By Julia Lima, TIWP Student
I think I really became conscious of my ethnic identity when I started elementary school. I remember feeling shamed by my peers for the Brazilian foods my mother would pack in my lunchbox for me. I remember wishing I had blonde hair and light eyes, like my peers. I remember never telling anyone my middle name because it wasn’t “Marie” or “Rose;” it was long and far too complicated for their American tongues.
When I got to middle school, it became more than embarrassment, it became erasure. I wanted to hide my ethnic background as much as I could. I didn’t want to look different. Suddenly I was getting questions asking if my parents were legal, I was being categorized as Mexican, and I was being told to speak Spanish. The problem with any seemingly “different” kid attending a majority white middle school is that the kids will usually look to ignorance instead of education. Any kids who were even a little different, a little darker, a bit more “foreign” – those kids didn’t fit into the set standards.
And those standards carried on into our teen years. When I was in high school, for seven hours a day, five days a week, I sat in a classroom surrounded by peers who insisted immigrants didn’t deserve rights, in a school where the Latino and black population was small enough to be placed in one category together on the pie chart, in a district where students of color cannot transfer in, in a city full of families that all look alike, in a nation that my people helped create.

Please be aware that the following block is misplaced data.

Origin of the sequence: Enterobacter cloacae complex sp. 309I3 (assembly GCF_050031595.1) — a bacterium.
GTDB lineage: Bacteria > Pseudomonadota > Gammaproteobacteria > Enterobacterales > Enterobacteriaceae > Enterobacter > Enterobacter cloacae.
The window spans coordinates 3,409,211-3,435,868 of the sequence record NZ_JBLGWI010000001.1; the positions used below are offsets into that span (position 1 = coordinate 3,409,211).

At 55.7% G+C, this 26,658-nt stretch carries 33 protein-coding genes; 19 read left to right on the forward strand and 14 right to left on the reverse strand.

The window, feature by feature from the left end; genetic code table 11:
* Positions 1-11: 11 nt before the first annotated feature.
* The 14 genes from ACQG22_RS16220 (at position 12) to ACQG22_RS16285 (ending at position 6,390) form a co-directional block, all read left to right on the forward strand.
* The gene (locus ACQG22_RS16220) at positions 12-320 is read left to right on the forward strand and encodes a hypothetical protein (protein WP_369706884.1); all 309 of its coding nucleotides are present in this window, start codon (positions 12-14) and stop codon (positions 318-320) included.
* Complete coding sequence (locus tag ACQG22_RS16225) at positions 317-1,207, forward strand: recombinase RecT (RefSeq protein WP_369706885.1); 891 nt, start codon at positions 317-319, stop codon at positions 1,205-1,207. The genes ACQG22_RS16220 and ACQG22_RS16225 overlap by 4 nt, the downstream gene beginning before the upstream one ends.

Our nation is one stolen from the indigenous, built by African Americans, and kept beautiful by Latinos… yet when I go to school, I’m taught in history class that native peoples were primitive and unadvanced, I hear my peers say that Black women aren’t attractive, and that Latinos steal jobs. You would think that the white families who pay such good money for these amazing schools would have kids that are amazingly educated, right? Maybe your son knows how to find the derivative of a function, but I can tell you he does not know how to treat people of other backgrounds with respect. So what is really more important? What has he really been learning at school?